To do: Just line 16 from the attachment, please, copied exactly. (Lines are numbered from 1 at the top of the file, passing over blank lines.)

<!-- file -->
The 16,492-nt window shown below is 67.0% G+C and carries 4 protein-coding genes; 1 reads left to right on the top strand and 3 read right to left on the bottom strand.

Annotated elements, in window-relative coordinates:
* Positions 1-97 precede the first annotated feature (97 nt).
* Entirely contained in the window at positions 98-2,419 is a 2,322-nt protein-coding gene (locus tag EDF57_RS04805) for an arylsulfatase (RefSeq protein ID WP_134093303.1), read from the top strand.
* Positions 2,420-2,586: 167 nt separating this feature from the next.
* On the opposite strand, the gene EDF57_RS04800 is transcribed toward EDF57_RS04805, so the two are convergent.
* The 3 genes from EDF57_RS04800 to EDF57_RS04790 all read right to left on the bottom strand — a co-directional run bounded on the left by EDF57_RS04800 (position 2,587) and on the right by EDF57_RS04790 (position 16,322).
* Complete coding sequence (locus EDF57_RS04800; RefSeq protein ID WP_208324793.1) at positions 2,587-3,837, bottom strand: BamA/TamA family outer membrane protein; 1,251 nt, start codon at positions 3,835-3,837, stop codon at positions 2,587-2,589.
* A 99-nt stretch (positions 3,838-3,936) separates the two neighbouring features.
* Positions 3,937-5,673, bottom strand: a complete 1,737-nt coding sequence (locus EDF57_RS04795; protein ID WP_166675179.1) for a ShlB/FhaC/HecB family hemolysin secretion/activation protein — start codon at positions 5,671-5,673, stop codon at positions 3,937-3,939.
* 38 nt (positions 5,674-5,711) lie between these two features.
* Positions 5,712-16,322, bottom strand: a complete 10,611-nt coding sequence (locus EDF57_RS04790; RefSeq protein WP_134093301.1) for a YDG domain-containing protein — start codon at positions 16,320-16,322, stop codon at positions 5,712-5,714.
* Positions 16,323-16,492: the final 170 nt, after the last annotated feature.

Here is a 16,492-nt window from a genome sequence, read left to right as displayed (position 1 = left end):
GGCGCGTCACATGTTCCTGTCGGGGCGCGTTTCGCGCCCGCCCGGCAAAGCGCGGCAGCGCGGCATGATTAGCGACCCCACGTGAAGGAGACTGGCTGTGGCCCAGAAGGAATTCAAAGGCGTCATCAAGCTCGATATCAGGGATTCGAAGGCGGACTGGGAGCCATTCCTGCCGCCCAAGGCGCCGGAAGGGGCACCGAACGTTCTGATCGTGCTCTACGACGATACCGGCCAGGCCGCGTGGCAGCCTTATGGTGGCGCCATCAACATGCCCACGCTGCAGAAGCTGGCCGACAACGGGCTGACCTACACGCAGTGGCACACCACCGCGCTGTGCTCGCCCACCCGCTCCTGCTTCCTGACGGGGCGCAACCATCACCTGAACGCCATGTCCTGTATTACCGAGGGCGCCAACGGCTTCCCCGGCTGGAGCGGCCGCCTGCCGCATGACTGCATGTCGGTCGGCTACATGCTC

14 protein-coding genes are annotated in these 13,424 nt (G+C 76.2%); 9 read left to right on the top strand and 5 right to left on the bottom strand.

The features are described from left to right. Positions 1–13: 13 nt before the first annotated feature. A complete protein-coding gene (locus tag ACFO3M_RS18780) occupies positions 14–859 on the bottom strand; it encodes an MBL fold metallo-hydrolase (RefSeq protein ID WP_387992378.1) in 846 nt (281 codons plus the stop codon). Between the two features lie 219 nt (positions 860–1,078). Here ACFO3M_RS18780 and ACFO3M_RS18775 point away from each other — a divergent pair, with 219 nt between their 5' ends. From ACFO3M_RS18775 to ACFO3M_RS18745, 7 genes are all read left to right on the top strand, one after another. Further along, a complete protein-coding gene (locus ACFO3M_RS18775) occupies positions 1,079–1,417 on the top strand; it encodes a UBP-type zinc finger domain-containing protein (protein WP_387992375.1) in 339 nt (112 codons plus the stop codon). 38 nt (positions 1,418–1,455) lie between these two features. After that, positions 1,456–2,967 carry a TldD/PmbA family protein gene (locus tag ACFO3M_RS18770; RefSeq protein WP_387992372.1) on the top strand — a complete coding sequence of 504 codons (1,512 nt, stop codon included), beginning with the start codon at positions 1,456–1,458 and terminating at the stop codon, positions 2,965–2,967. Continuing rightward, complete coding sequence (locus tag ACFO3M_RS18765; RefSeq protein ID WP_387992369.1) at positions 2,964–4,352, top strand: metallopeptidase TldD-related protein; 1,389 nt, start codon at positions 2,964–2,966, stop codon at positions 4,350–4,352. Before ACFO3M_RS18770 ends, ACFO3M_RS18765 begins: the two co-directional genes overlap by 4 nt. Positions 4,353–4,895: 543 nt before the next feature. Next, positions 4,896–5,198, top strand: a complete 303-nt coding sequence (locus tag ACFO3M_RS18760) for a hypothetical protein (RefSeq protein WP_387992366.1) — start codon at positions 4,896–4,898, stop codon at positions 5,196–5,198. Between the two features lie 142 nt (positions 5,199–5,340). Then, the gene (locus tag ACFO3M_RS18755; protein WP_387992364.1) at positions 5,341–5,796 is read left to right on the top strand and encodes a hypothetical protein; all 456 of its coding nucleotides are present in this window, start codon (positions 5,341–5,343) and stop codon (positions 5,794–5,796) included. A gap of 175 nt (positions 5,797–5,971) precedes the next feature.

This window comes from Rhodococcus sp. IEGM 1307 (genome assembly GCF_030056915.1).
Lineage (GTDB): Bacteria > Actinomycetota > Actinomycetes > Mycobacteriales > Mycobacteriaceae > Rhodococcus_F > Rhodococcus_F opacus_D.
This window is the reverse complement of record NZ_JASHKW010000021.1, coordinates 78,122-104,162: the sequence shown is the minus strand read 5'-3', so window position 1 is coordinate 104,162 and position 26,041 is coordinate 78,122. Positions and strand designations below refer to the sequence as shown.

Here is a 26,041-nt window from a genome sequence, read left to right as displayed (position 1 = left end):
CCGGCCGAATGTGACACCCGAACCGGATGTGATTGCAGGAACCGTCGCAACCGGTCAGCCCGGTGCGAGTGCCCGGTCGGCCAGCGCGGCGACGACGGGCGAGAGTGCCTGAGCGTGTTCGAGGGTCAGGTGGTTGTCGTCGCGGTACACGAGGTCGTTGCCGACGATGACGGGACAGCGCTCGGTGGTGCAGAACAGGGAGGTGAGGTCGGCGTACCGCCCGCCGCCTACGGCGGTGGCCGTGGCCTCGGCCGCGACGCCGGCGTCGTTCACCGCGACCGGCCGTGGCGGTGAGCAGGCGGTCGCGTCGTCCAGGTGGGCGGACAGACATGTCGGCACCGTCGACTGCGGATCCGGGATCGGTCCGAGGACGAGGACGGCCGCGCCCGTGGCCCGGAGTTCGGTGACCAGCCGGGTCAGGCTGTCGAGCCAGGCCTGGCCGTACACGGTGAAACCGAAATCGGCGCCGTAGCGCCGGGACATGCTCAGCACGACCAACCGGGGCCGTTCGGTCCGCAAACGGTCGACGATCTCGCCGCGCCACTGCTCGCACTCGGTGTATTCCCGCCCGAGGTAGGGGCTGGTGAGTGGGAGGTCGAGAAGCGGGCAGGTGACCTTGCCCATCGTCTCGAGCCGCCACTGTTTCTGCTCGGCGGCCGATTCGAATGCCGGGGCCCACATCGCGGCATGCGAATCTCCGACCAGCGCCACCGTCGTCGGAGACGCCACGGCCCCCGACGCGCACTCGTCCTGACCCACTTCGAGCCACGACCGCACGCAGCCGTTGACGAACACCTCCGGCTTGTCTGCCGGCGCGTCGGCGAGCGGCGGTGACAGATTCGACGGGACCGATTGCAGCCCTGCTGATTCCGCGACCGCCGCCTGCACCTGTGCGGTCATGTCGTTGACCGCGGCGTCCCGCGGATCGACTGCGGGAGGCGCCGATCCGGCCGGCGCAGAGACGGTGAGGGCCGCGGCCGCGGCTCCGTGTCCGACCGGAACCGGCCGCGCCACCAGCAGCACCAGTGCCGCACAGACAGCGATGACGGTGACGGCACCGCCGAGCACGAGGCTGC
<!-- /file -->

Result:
14 protein-coding genes are annotated in these 13,424 nt (G+C 76.2%); 9 read left to right on the top strand and 5 right to left on the bottom strand.